The Arabian Sea has many shades of colour: muddy where a river (maybe the Neyyar; perhaps it is the Veli Lake) drains its sediments, forming a brownish fan-tail out to sea; a lovely aquamarine in the shallows close to land; and a deep indigo as the land falls off precipitously towards the continental shelf. Off to one side is the Kovalam Leela Hotel, nestled against the side of a steep hill much like a terraced Balinese hillside.
All around is an expanse of green: a carpet of coconut trees, broken now and then by an expanse of paddy fields following the meander of a now-extinct river; several brown and swollen rivers marking their paths to the sea; and ahead, like a scar on the red, red soil, a hillside being eaten away by clay-miners. Red earth and pouring rain, I was reminded of the soul-stirring Sangam-era Tamil poetry: But in love our hearts are as red earth and pouring rain, mingled beyond parting.
As we descend through threatening cumulus clouds, the land is invisible now and then. Then, as the plane descends to the runway, the sleight-of-hand wears off: the dense green carpet below is misleading. This is no tropical rain-forest: obscured by the palms, the place is teeming with houses, people, cars; a whole town springs to view, to complement the few large buildings that soar over the treetops.
This is my home, regardless of where I go; San Francisco, my other home, is only second-best. I love to return to this heart-breakingly beautiful land: the idea of Kerala, or perhaps the ideal, is extraordinarily attractive, although the reality may be less so. I was feeling a little nostalgic, as I had heard about the imminent celebration of the golden jubilee of the creation of the state of Kerala on November 1, 1956; and also because this marks ten years of my writing for Rediff: my first column was on October 28, 1996.
This golden land; this land, beloved of the gods; this most fortunate of lands, blessed with rains (see my earlier column, Sibilant, sinuous, sinister), covered with nature's bounty, a veritable primeval garden. A very long tradition of agriculture: they used to cultivate eighteen different varieties of rice, and innumerable ones of bananas, not to mention mangoes, jackfruit, tamarind, teak. A true storehouse of genetic variety, especially in the last few untouched virgin rain-forests of the Western Ghats. Its core competence is agriculture: it has some of the best-watered and richest soils in the world. And Kerala also has a very distinctive and sophisticated culture of creativity, as seen in its magnificently understated wooden temples and the dramatic performances of Kathakali, Koodiyattam and Theyyam.
I am a big fan of South India. If I were to try to view the rest of South India from the perspective of a native (see my previous column, Geography is Destiny) I would have much to be proud of.
All of the four states were formed on the same Rajyotsava Day, November 1, 1956.
If I were a Tamil, I would celebrate Tamil Nadu, with its glorious traditions exemplified by the overwhelming temple towers and rich produce of the Kaveri delta in Tanjavur, and the modern industrial success stories of Chennai and Coimbatore. Not to mention the fabled Pallavas and Cholas: the Pallava 'Descent of the Ganges' in Mahabalipuram, from 1,400 years ago, is still a marvel. Karikala Chola's 2,000-year-old Grand Anicut still stands as an amazing feat of irrigation engineering, and Rajaraja Chola's fleet of 1,000 years ago that defeated the maritime Srivijaya empire of Sumatra clear across the Indian Ocean was the largest fleet ever assembled before the 19th century.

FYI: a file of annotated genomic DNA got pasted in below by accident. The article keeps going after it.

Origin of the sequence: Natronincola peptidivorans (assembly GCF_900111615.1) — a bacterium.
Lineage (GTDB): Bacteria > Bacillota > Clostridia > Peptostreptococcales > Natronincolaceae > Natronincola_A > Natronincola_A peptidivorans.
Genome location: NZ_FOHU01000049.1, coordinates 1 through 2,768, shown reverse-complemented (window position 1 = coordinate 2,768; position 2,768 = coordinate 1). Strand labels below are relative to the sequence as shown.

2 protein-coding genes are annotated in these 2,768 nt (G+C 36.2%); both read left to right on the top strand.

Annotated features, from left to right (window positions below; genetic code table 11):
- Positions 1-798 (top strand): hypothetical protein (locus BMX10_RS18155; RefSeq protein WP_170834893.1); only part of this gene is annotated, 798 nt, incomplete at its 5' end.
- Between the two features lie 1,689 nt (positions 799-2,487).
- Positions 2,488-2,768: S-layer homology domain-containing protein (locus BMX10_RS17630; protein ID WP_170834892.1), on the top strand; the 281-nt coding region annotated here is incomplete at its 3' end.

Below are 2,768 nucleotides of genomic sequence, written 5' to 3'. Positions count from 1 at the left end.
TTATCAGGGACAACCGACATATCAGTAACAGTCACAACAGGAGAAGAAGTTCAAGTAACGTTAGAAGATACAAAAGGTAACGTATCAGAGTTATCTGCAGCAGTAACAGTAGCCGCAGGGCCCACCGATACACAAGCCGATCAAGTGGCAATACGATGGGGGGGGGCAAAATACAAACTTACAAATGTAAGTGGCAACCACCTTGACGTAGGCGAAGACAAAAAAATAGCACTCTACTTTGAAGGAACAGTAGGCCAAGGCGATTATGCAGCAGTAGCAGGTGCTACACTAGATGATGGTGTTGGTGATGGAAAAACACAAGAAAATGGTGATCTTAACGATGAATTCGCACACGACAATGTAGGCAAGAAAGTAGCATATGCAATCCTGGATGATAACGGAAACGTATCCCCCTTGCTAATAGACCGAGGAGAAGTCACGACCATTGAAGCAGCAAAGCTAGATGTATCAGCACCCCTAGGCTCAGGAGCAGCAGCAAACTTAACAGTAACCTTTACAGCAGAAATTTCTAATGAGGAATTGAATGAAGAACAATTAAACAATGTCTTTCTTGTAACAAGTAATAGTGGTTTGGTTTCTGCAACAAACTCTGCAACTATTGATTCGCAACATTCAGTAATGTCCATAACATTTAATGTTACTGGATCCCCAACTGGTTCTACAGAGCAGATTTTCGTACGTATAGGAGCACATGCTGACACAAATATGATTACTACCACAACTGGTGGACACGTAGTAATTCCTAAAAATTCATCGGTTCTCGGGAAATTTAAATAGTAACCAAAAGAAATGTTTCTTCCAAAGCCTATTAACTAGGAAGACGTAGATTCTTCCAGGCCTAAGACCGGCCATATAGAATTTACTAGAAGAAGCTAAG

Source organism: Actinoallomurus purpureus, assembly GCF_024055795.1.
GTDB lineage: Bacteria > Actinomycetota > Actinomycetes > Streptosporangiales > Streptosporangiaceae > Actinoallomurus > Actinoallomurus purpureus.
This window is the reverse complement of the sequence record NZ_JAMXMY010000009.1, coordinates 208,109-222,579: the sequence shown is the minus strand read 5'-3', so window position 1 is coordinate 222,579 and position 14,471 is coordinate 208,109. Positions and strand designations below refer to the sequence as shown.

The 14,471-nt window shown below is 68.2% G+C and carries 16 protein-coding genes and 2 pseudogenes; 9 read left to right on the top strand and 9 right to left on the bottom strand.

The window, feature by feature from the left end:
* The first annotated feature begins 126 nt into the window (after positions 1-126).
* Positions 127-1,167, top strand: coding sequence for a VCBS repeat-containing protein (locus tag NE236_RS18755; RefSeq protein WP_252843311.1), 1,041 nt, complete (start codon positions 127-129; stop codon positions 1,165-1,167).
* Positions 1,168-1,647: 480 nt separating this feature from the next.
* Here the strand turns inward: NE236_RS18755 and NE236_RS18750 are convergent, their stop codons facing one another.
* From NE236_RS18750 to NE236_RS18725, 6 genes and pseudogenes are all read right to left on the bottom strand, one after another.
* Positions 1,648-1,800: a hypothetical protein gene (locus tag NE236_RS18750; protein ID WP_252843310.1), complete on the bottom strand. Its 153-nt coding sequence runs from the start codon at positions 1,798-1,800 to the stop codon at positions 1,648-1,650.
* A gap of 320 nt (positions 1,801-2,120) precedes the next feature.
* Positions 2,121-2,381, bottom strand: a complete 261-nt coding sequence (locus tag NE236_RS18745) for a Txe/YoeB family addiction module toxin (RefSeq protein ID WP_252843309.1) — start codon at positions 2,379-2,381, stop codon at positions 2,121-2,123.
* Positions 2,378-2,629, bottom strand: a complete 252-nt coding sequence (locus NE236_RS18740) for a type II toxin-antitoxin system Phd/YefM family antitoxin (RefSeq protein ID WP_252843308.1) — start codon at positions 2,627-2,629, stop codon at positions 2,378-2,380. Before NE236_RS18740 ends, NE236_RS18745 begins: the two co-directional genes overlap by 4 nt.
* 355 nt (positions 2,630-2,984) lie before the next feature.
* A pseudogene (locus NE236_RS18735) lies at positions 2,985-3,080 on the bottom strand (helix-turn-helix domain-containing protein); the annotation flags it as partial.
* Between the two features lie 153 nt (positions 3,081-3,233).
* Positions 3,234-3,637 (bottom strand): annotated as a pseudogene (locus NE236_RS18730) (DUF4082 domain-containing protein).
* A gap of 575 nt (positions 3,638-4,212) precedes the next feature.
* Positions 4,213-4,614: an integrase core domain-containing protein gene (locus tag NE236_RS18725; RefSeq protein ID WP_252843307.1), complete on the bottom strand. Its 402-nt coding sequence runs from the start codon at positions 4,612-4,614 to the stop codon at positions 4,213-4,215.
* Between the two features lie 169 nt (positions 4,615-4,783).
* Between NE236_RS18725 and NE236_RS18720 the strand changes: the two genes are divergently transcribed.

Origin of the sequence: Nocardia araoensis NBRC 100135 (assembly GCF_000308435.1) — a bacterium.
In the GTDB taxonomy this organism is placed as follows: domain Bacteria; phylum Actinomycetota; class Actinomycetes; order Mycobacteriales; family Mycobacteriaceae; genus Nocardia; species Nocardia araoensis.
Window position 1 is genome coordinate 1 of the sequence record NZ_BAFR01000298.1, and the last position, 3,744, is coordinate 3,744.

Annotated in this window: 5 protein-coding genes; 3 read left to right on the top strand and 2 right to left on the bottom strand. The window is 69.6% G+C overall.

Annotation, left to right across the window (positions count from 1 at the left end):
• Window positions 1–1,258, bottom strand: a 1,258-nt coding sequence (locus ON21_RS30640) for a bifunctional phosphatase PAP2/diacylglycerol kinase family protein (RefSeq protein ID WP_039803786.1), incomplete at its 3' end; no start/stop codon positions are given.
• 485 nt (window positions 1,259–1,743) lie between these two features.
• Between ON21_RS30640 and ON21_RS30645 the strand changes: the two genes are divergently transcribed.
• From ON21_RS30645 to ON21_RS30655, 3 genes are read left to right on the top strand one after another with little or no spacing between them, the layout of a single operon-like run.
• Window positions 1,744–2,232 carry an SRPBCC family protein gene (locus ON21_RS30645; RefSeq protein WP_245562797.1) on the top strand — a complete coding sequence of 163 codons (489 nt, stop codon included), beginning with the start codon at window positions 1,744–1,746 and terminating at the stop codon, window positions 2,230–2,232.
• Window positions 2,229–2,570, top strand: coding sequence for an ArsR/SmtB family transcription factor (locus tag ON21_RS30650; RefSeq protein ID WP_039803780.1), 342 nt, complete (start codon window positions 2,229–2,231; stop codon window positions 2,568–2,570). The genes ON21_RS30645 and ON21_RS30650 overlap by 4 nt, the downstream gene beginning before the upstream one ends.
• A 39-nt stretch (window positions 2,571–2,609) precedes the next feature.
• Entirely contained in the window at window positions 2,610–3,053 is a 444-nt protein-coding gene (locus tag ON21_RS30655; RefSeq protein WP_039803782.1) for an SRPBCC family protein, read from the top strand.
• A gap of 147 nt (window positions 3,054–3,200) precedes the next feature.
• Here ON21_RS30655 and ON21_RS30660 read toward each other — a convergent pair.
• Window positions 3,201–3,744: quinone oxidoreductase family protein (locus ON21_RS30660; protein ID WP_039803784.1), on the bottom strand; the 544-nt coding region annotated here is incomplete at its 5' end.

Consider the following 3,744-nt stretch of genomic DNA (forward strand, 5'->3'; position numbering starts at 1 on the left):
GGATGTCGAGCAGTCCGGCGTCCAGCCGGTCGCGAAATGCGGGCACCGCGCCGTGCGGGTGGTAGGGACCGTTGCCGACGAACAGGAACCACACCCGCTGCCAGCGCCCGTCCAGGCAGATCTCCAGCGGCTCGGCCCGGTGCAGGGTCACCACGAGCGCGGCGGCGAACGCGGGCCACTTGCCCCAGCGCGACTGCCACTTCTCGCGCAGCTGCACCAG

Tamil's classical Sangam literature is fascinating too, with, among other things, its classification of the land based on the flowers: mullai(jasmine) for the forest, kurinji for the hills, neythal for the coast, marudam for the grasslands, and palai, with its intoxicating flowers forever associated with yakshis (driads), for the semi-arid lands.
By coincidence, this October the kurinji bloomed, as it does once every twelve years, turning the Nilgiris blue, true to its name that means Blue Mountains. Sadly, most of the mountain biosphere that sustains the kurinji has been wantonly destroyed in the last 150 years, with the substitution of native plant species with plantation crops. Tragically, this continues to happen in the South: the trashing of invaluable local knowledge.
Karnakata is my favourite state in the Union. It is a splendid state, with its tremendous range of scenery and flora, from the rainforests of the Western Ghats to the unspoilt beaches of the Konkan Coast; to misty and beautiful Coorg, and then on to the superlative sculpture of Belur, Halebid and Sravangabelagola, and then further north Badami, Pattadakal and Aihole, and most of all, that exquisite teardrop on the face of time, the destroyed city of Vijayanagar. A charming and self-effacing state, but also, thanks to Bangalore, the analog of California and a magnet for the young and ambitious.
Andhra Pradesh is the state that I am least familiar with, but once again its culture goes back a very long way to the zenith of Buddhist ideas, with Amaravati and the great philosopher Nagarjuna. It was also the site of the only source of diamonds in the world for a very long time: Golconda's fabled mines. Furthermore, although I don't want to get in the middle of a Karnataka-Andhra war, if I am not mistaken, Vijayanagar, the greatest Empire of the South, spoke Telugu.
It is no wonder that with such a rich heritage, the South is rising again. To be really accurate, the South should include Maharashtra and Orissa as well, which share the geography and to some extent the culture, but I am using the traditional definition of the South as these four states.
Comments welcome at my blog http://rajeev2007.wordpress.com/2006/11/02/the-south-ascendant/